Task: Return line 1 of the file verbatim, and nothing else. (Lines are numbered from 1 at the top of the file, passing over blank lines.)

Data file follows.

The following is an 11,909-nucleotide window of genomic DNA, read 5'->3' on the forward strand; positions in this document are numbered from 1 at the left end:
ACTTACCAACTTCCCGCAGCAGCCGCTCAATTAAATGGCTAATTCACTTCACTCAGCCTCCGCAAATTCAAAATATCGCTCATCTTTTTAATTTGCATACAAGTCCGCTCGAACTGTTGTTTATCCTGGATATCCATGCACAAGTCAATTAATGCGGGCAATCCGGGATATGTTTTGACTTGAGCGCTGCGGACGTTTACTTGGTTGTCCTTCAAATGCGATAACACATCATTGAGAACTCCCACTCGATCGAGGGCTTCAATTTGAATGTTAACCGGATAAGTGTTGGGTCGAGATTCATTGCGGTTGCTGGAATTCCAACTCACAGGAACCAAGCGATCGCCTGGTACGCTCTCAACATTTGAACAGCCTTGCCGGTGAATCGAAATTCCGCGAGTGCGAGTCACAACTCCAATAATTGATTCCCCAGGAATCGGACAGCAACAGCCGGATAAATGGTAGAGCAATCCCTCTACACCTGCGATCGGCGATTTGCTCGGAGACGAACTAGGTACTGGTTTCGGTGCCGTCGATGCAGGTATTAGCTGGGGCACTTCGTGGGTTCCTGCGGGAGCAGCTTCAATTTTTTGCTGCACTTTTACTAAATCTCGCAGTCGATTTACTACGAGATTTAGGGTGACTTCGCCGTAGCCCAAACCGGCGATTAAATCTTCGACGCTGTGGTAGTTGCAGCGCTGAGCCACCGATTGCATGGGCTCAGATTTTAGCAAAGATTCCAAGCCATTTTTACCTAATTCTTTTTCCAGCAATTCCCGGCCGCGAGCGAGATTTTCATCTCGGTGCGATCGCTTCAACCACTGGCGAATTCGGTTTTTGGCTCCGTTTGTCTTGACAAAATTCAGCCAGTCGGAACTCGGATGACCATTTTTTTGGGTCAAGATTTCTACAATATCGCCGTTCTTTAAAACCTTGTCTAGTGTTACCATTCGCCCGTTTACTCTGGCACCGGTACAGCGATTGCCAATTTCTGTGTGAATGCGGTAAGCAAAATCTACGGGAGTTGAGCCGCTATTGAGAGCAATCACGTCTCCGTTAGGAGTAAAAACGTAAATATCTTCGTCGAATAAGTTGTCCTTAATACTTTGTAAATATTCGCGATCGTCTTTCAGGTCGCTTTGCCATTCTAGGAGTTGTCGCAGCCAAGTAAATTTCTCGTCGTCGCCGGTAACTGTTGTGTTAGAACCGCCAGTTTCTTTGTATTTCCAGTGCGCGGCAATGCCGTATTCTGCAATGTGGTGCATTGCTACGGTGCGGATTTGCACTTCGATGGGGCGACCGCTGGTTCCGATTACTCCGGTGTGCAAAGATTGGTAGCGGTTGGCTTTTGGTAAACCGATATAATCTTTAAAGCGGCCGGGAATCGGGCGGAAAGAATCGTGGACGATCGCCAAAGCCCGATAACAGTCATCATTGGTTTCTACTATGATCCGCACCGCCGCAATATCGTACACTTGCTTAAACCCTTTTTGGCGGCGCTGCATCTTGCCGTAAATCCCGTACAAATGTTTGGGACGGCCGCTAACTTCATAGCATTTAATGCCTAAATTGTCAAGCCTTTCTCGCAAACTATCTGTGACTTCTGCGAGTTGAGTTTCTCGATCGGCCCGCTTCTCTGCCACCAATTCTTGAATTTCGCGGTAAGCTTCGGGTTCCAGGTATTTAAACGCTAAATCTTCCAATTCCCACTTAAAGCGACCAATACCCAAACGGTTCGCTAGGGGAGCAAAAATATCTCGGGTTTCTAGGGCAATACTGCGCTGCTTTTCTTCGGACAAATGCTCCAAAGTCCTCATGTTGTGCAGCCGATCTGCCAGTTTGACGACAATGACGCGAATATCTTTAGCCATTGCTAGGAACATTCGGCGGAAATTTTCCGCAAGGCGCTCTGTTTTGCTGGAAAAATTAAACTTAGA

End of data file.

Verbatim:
The following is an 11,909-nucleotide window of genomic DNA, read 5'->3' on the forward strand; positions in this document are numbered from 1 at the left end: